We tend to think of individuals with autism as being somewhat withdrawn and reluctant to interact with other people. But at the very heart of autism is inconsistency across the spectrum. While some people with autism are, indeed, disconnected, others might be very sociable.
Contrary to the common stereotype, the range of social interaction in autism is very broad. Take a look at the list below to see the diversity.
1. At one end of the spectrum of autism, we find individuals who are withdrawn, lethargic, and non-responsive.
2. Others may be disconnected, only reaching out to others for personal needs. They may treat the other person as an object or a machine that will feed them, but they will make a connection.
3. Some people with autism tolerate the presence of others. They may not interact or talk, but they do seem to endure the presence of other people.
4. At mid-spectrum we find individuals with autism who interact quite appropriately with family, friends, and even strangers.
5. Some individuals with autism are easily over-stimulated. They can become very excited in the presence of other people, causing them to kick their legs, flap their hands, or rock vigorously. Some people might laugh or talk uncontrollably, or they may bite their own hand in their excitement. Their response to other people is certainly a contrast to the stereotypical person with autism who shuns social contact.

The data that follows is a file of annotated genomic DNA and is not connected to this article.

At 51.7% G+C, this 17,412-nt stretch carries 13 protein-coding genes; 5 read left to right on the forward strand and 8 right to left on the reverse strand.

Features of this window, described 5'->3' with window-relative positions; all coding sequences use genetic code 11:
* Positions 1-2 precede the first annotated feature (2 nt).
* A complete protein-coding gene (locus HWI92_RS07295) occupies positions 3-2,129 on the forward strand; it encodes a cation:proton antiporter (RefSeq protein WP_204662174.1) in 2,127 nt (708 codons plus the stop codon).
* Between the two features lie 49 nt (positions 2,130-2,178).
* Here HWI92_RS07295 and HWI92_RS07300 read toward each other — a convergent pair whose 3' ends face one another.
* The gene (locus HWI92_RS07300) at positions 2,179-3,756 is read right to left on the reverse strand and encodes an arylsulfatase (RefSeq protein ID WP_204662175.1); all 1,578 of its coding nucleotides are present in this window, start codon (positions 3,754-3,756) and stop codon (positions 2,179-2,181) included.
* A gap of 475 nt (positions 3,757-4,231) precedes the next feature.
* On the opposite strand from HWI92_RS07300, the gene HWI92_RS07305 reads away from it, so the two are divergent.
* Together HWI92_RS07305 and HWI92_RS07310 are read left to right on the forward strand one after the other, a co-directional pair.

6. Obsessive interest in people or over-friendly behavior is also found in the spectrum of autism. Although some people with autism might shun social contact, others crave interaction.
7. I have some friends with autism who are very aggressive – they pull hair, bite, or hit anyone who comes within reaching distance. Some display explosive behavior – screaming loudly, throwing or tearing items, or running around the room in the presence of other people. Some aggressive behavior may, of course, just be a result of excitement or the lack of ability to communicate to people in more appropriate ways.
TIP FOR THE DAY: The range of social interaction in autism is vast. No matter where your friends with autism fall on this spectrum, spend time with them, giving them opportunities to make personal connections on their own terms.
NOTE TO READERS AND LISTENERS: I am Cathy Knoll, a board certified music therapist and long-time friend of many folks with autism. At FAQautism.com we are committed to providing free, practical, everyday tips for making life better for people with autism. Feel free to send me a confidential email at talk@FAQautism.com with your thoughts or challenging situations or innovative solution. And don’t forget to check out our website for a wealth of ideas and a glimpse into the world of autism. http://FAQautism.com